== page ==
*These courses fulfill departmental requirements and do not add to the concentration credit total.

Two of the following electives are required
CLI DP500 - The Psychology of Divorce (credits: 2) 
COU ET601 - Practical Approaches in Expressive Arts Therapy (credits: 3) 
CLI FX600 - Infant, Toddler, Parent Intervention (credits: 2) 
SCH IA776 - Preschool Services: Assessment and Intervention (credits: 2) 
CLI MH512 - Forensic Psychology I: Children and Families (credits: 2) 
CLI MH630 - Police Psychology (credits: 2) 
CLI MV515 - Military Families and the Cycle of Deployment (credits: 1) 
CLI NP615 - Pediatric Neuropsychological Assessment (credits: 3) 
CLI NT500 - Introduction to Narrative Therapy (credits: 2) 
SCH PA700 - Advanced Psychoeducational Assessment (credits: 2) 
SCH PA725 - Advanced Social-Emotional Assessment: Children and Adolescents (credits: 2) 
SCH PA760 - Bilingual and Culturally Competent Assessment (credits: 2) 
PS602 - Pediatric Psychology (credits: 2)
PY520 - Child Psychotherapy (credits: 2)
CLI PY621 - Advanced Seminar: Childhood and Adolescence Clinical Practice (credits: 2) 
CLI PY740 - Preventive Mental Health Programs for Children and Families (credits: 2) 
SCH SN512 - Educating Children and Adolescents with Special Needs (credits: 3) 
CLI TR530 - Trauma and Resilience: Family, Community, and Global Perspectives (credits: 2)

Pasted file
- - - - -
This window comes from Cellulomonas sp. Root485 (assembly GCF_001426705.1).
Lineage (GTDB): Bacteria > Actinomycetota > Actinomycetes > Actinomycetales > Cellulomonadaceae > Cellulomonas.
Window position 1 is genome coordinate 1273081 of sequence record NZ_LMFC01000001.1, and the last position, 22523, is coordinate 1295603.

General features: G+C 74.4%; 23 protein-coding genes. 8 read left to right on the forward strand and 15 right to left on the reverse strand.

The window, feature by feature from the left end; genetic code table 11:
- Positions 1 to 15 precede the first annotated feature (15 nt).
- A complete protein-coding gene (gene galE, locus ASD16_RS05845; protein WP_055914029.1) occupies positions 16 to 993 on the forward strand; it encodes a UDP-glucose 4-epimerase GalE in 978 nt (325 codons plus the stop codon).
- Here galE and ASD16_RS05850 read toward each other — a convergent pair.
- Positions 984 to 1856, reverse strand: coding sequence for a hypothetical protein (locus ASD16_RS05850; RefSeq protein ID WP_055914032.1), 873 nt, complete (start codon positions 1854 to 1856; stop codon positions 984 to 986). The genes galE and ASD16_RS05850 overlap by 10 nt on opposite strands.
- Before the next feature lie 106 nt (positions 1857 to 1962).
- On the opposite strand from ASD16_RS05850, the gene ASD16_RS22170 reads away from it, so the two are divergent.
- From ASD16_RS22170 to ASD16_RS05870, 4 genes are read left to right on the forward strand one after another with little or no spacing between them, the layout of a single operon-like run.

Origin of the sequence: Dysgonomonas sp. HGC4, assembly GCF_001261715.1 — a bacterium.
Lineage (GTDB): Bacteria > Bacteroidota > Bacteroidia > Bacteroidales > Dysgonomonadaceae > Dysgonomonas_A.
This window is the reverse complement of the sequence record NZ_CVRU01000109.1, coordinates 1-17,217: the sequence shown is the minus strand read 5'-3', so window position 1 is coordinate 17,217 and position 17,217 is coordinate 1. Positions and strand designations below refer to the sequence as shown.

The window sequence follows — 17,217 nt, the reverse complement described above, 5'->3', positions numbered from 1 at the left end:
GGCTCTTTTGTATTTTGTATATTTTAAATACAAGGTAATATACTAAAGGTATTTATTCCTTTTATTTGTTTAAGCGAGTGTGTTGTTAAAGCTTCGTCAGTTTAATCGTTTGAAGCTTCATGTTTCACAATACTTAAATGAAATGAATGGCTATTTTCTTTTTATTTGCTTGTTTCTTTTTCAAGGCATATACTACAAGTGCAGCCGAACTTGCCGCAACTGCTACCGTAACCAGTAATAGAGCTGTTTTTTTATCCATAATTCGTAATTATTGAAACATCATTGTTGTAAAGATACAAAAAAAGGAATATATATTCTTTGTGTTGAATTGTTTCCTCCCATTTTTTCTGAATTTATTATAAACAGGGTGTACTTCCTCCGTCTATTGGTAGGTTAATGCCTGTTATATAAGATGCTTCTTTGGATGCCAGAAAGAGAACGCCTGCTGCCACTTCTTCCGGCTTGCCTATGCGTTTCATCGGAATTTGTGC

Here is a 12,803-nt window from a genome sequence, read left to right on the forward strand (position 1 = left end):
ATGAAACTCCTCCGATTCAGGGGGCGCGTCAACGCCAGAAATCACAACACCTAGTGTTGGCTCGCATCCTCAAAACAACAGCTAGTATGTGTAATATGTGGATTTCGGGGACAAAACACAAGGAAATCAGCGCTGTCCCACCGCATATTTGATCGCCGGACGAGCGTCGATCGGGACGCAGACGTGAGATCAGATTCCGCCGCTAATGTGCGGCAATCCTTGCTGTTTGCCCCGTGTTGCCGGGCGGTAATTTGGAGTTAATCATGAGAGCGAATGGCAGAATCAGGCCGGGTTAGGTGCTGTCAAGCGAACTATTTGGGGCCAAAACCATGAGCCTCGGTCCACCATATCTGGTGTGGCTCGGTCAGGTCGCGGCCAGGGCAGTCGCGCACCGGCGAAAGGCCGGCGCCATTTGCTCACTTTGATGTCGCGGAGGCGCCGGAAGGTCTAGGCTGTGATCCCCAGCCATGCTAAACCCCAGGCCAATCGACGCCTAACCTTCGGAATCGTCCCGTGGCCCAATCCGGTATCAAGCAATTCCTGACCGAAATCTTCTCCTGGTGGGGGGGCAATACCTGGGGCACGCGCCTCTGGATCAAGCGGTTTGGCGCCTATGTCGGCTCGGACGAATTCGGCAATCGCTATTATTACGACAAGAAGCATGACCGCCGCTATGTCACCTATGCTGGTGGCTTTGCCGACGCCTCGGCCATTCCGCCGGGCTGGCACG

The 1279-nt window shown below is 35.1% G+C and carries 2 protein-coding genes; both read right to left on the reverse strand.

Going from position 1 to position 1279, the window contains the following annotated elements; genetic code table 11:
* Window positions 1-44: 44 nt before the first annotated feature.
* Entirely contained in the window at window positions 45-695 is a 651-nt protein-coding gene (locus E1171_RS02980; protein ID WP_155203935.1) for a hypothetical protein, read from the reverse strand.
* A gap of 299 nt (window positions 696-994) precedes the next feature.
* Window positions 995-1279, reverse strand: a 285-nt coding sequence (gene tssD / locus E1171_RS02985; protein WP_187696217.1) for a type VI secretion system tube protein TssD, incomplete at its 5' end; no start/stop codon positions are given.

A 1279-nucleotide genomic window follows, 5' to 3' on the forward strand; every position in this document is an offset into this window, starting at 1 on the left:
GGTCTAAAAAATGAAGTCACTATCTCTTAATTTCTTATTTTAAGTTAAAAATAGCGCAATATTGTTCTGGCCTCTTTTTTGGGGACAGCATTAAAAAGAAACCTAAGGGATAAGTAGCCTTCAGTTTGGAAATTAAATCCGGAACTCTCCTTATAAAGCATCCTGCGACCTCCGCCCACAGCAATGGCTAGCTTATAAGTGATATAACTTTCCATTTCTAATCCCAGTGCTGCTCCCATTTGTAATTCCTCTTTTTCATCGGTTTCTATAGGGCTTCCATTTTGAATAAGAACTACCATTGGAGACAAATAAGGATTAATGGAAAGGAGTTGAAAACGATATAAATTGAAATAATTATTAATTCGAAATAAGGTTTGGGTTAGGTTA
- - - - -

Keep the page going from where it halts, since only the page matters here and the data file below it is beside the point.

CLI PT785 - Interpersonal Psychotherapy: An Empirically Supported Psychological Treatment (credits: 2) 
Others are approved by CFAR Concentration Director

One of the following courses are recommended:
CLI NP615 - Pediatric Neuropsychological Assessment (credits: 3) 
SCH PM625 - Rorschach Essentials (credits: 3) 

Please note: These Major Area of Study requirements began with the cohort that entered in 2016; earlier cohorts, prior to the initiation of CLI CL523 - Introduction to Clinical Care-Children and Families, require 3 electives.

Recommended Sequence

While the following sequence of courses is recommended, students are encouraged to meet with their advisor and concentration director to discuss their own academic plan.

Year One: Fall and Spring Semesters

Year One: Summer or Year Two: Summer

Year Two: Fall and Spring Semesters

Year Two: Summer

Year Three: Fall and Spring Semester

Year Three: Summer

  • CFAR-releventelectives

Year Four: (non-consortium): Fall and Spring Semesters

  • Remaining CFAR electives to total of 2
  • Open Choice Fieldwork

Internship: Year Four and Five (Consortium) or Year 5 (full-time)

  • 50% of more child, adolescent, and/or family work that focuses on children or adolescents.

Field Placement

  • Year 1 – primarily child/adolescent/family
  • Year 2 – primarily adult (does not include college counseling)
  • Year 3 - primarily child/adolescent/family
  • Year 4 (non-Consortium) – open choice
  • Internship - no less than 50% child/adolescent/family

Doctoral Project

Clinical Psychology students who are completing a Major Area of Study in the CFAR concentration will be required to complete a doctoral project in an area related to the content of the CFAR concentration. In general terms, this includes studies on children, adolescents or families, studies on services provided to children, adolescents, or families, or studies with a developmental perspective, i.e., considering how features of childhood or adolescence are associated with later functioning. Each doctoral project topic needs to be approved by the CFAR director.

Additional Requirements

All CFAR Major Area of Study students in their first and second years are required to attend special meetings, largely didactic presentations and case presentations, scheduled once to twice per month.